> It's not as simple. Security means everything and nothing at the same
Willy, please do read the previous discussion before commenting. the problem isn't that people
are unable to determine whether a given bug has a security impact or not. that is a separate
issue and is not the point raised now. the problem we exposed is that of covering up security
impact information when it *is* already known to the kernel developers. you're privy to that
information yourself and in silent agreement with that policy, don't pretend you don't know
(care to explain to the rest of the world that itanium hardware bug still unfixed after 2
> There are people who consider security only about risk of intrusion.
> Other people consider the risk of remote or local DoS. Others the risk
> of data leak. If we want to be picky, everything which can permit a
> non-privileged user to cause a malfunction resulting in a degradation of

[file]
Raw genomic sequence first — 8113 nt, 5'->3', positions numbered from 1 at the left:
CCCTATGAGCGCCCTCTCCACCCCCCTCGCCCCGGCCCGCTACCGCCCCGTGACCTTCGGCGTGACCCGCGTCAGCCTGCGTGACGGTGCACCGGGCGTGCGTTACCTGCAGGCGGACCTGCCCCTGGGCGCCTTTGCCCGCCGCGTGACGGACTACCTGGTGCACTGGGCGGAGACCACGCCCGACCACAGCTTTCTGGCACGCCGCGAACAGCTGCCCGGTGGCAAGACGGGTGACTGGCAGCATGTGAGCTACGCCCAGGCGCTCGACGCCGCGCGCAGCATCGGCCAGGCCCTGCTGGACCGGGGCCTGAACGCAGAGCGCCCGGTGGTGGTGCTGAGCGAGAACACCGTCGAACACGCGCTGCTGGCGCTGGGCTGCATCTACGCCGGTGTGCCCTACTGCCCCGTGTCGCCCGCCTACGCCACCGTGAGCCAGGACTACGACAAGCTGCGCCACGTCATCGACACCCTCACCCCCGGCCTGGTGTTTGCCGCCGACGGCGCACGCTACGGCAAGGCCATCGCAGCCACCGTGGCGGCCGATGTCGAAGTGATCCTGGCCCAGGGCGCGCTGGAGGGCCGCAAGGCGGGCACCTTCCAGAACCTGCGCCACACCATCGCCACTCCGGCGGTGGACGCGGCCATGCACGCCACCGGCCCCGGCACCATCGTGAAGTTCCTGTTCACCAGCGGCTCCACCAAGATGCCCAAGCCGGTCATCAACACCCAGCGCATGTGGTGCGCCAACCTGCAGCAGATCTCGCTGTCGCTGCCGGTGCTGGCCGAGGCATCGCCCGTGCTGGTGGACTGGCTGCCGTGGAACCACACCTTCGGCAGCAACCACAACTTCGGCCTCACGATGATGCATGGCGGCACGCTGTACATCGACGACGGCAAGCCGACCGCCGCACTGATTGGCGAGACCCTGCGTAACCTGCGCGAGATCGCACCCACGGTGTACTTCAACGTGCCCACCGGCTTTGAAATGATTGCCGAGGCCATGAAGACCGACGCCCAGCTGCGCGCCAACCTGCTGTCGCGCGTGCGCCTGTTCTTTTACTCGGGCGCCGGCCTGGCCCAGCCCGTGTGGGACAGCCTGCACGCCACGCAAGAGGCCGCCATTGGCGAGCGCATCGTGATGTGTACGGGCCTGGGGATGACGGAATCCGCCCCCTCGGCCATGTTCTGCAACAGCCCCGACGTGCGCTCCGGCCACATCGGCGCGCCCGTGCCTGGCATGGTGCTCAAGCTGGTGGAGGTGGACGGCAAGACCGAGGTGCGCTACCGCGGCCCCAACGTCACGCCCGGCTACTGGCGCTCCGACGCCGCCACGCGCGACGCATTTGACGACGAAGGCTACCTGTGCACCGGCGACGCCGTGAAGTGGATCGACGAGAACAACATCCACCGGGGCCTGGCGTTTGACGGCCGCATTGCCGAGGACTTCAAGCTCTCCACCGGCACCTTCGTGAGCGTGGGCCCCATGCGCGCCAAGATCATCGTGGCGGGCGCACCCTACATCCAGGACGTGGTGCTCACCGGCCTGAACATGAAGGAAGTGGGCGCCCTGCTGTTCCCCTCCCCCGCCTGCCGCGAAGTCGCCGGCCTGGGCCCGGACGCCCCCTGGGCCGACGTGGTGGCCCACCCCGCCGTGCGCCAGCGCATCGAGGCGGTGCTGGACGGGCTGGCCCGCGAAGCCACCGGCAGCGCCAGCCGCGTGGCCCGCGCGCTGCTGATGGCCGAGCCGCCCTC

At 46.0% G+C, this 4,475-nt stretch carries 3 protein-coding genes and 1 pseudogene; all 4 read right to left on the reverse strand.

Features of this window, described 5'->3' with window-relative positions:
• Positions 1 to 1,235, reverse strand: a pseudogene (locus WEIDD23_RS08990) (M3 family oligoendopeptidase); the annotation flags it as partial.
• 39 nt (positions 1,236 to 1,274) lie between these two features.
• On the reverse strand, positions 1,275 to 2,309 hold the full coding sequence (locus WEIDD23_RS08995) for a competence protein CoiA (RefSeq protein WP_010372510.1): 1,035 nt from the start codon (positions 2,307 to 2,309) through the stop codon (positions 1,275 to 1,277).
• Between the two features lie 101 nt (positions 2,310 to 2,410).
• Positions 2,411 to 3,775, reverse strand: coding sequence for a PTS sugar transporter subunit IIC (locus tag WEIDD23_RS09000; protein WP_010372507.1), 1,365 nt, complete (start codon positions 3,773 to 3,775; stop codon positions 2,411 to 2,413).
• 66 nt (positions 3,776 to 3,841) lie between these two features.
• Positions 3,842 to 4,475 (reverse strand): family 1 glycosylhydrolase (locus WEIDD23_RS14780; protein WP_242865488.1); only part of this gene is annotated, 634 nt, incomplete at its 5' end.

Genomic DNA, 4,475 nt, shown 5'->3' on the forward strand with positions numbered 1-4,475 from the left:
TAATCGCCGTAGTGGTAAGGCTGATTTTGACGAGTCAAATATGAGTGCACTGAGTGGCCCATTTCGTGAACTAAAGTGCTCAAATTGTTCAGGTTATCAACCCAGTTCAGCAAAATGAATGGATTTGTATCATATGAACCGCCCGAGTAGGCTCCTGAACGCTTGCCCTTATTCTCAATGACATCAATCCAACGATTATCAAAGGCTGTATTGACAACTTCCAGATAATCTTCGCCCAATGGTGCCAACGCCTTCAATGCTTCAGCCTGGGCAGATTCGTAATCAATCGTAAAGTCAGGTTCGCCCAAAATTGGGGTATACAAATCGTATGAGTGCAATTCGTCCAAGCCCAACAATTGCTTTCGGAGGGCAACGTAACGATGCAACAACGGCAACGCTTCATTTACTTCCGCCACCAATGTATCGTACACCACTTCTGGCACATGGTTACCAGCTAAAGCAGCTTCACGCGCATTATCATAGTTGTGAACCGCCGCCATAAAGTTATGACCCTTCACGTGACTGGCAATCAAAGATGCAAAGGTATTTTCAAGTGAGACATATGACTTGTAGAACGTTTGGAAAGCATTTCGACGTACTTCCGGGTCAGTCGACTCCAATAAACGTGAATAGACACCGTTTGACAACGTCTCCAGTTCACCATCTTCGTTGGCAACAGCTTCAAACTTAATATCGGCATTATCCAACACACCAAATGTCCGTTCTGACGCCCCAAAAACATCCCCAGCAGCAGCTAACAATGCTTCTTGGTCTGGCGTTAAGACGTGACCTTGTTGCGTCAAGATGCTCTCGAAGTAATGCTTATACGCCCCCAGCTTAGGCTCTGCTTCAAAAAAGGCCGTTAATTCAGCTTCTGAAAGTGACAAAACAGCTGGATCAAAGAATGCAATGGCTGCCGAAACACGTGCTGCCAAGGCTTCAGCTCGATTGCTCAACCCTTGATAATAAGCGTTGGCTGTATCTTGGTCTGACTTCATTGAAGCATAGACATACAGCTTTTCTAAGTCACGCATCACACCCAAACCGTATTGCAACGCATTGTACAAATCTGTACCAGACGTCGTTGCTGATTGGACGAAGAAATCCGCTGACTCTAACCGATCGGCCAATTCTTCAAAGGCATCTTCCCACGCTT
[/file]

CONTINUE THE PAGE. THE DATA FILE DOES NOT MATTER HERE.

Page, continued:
> performance, integrity, availability, confidentiality or traceability is
> a security issue.
and where's the problem? you simply include the relevant info in the commit and let the users
decide which ones they're interested in. the current problem is that by omitting or
obfuscating any such info makes it *impossible* to quickly select the interesting commits.
you're not improving linux security by making it hard for users to make decisions.
> Overall, I think the security issues are correctly taken by the middle
> chain (2.4 and 2.6-stable),
once again, to stress the point: no, they are *not* correctly handled. ask Chris Wright about
> but the fact that information sometimes gets lost at the starting point
> makes it difficult to dig for the whole thing.
it doesn't get 'lost', it gets intentionally omitted. and it's not sometimes but pretty much
every time now. case in point,
knowing Ilja's past work, i can't imagine he didn't report this as a bug with security impact
(not that it's hard to figure out even if he didn't) yet there's no mention of it in the
commit, not to mention a backport to -stable.